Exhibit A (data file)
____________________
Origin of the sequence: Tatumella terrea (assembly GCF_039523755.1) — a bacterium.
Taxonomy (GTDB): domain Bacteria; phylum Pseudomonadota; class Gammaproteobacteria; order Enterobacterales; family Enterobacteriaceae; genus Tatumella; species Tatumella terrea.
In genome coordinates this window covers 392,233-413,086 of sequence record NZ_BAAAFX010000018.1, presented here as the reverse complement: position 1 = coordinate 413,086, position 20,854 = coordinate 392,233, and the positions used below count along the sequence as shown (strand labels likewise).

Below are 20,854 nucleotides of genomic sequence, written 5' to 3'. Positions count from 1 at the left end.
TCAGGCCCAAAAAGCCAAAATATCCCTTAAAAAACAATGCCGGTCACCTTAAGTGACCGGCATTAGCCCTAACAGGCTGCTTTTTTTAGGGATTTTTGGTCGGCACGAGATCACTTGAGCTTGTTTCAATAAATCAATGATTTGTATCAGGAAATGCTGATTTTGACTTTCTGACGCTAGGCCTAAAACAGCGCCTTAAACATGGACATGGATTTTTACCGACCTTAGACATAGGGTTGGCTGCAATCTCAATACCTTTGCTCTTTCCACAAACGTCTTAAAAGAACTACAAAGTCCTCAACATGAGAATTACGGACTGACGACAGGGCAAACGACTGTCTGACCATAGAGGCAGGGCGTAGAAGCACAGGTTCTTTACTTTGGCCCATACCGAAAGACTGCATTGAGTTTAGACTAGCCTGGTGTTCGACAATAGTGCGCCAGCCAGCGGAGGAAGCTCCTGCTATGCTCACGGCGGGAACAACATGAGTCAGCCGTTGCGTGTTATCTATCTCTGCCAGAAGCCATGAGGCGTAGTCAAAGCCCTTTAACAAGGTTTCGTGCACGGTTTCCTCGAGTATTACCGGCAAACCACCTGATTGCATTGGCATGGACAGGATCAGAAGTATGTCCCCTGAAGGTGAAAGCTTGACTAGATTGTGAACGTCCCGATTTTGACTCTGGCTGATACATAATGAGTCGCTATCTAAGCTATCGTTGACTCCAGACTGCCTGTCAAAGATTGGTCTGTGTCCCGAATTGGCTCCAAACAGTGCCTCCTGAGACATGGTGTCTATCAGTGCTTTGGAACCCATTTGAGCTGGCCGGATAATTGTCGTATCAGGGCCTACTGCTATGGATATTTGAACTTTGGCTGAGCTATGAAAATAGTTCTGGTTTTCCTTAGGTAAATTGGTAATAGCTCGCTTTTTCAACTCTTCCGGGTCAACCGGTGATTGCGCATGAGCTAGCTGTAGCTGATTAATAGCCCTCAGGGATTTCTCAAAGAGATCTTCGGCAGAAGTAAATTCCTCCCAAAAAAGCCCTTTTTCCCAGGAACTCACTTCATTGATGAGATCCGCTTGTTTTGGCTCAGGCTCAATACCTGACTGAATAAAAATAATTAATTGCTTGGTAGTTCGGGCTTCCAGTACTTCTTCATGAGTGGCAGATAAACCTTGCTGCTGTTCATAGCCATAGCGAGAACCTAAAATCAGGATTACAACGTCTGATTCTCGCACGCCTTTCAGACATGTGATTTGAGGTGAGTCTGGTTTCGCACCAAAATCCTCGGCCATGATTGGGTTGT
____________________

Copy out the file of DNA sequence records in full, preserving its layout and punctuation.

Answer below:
Origin of the sequence: Tatumella terrea (assembly GCF_039523755.1) — a bacterium.
Taxonomy (GTDB): domain Bacteria; phylum Pseudomonadota; class Gammaproteobacteria; order Enterobacterales; family Enterobacteriaceae; genus Tatumella; species Tatumella terrea.
In genome coordinates this window covers 392,233-413,086 of sequence record NZ_BAAAFX010000018.1, presented here as the reverse complement: position 1 = coordinate 413,086, position 20,854 = coordinate 392,233, and the positions used below count along the sequence as shown (strand labels likewise).

Below are 20,854 nucleotides of genomic sequence, written 5' to 3'. Positions count from 1 at the left end.
TCAGGCCCAAAAAGCCAAAATATCCCTTAAAAAACAATGCCGGTCACCTTAAGTGACCGGCATTAGCCCTAACAGGCTGCTTTTTTTAGGGATTTTTGGTCGGCACGAGATCACTTGAGCTTGTTTCAATAAATCAATGATTTGTATCAGGAAATGCTGATTTTGACTTTCTGACGCTAGGCCTAAAACAGCGCCTTAAACATGGACATGGATTTTTACCGACCTTAGACATAGGGTTGGCTGCAATCTCAATACCTTTGCTCTTTCCACAAACGTCTTAAAAGAACTACAAAGTCCTCAACATGAGAATTACGGACTGACGACAGGGCAAACGACTGTCTGACCATAGAGGCAGGGCGTAGAAGCACAGGTTCTTTACTTTGGCCCATACCGAAAGACTGCATTGAGTTTAGACTAGCCTGGTGTTCGACAATAGTGCGCCAGCCAGCGGAGGAAGCTCCTGCTATGCTCACGGCGGGAACAACATGAGTCAGCCGTTGCGTGTTATCTATCTCTGCCAGAAGCCATGAGGCGTAGTCAAAGCCCTTTAACAAGGTTTCGTGCACGGTTTCCTCGAGTATTACCGGCAAACCACCTGATTGCATTGGCATGGACAGGATCAGAAGTATGTCCCCTGAAGGTGAAAGCTTGACTAGATTGTGAACGTCCCGATTTTGACTCTGGCTGATACATAATGAGTCGCTATCTAAGCTATCGTTGACTCCAGACTGCCTGTCAAAGATTGGTCTGTGTCCCGAATTGGCTCCAAACAGTGCCTCCTGAGACATGGTGTCTATCAGTGCTTTGGAACCCATTTGAGCTGGCCGGATAATTGTCGTATCAGGGCCTACTGCTATGGATATTTGAACTTTGGCTGAGCTATGAAAATAGTTCTGGTTTTCCTTAGGTAAATTGGTAATAGCTCGCTTTTTCAACTCTTCCGGGTCAACCGGTGATTGCGCATGAGCTAGCTGTAGCTGATTAATAGCCCTCAGGGATTTCTCAAAGAGATCTTCGGCAGAAGTAAATTCCTCCCAAAAAAGCCCTTTTTCCCAGGAACTCACTTCATTGATGAGATCCGCTTGTTTTGGCTCAGGCTCAATACCTGACTGAATAAAAATAATTAATTGCTTGGTAGTTCGGGCTTCCAGTACTTCTTCATGAGTGGCAGATAAACCTTGCTGCTGTTCATAGCCATAGCGAGAACCTAAAATCAGGATTACAACGTCTGATTCTCGCACGCCTTTCAGACATGTGATTTGAGGTGAGTCTGGTTTCGCACCAAAATCCTCGGCCATGATTGGGTTGT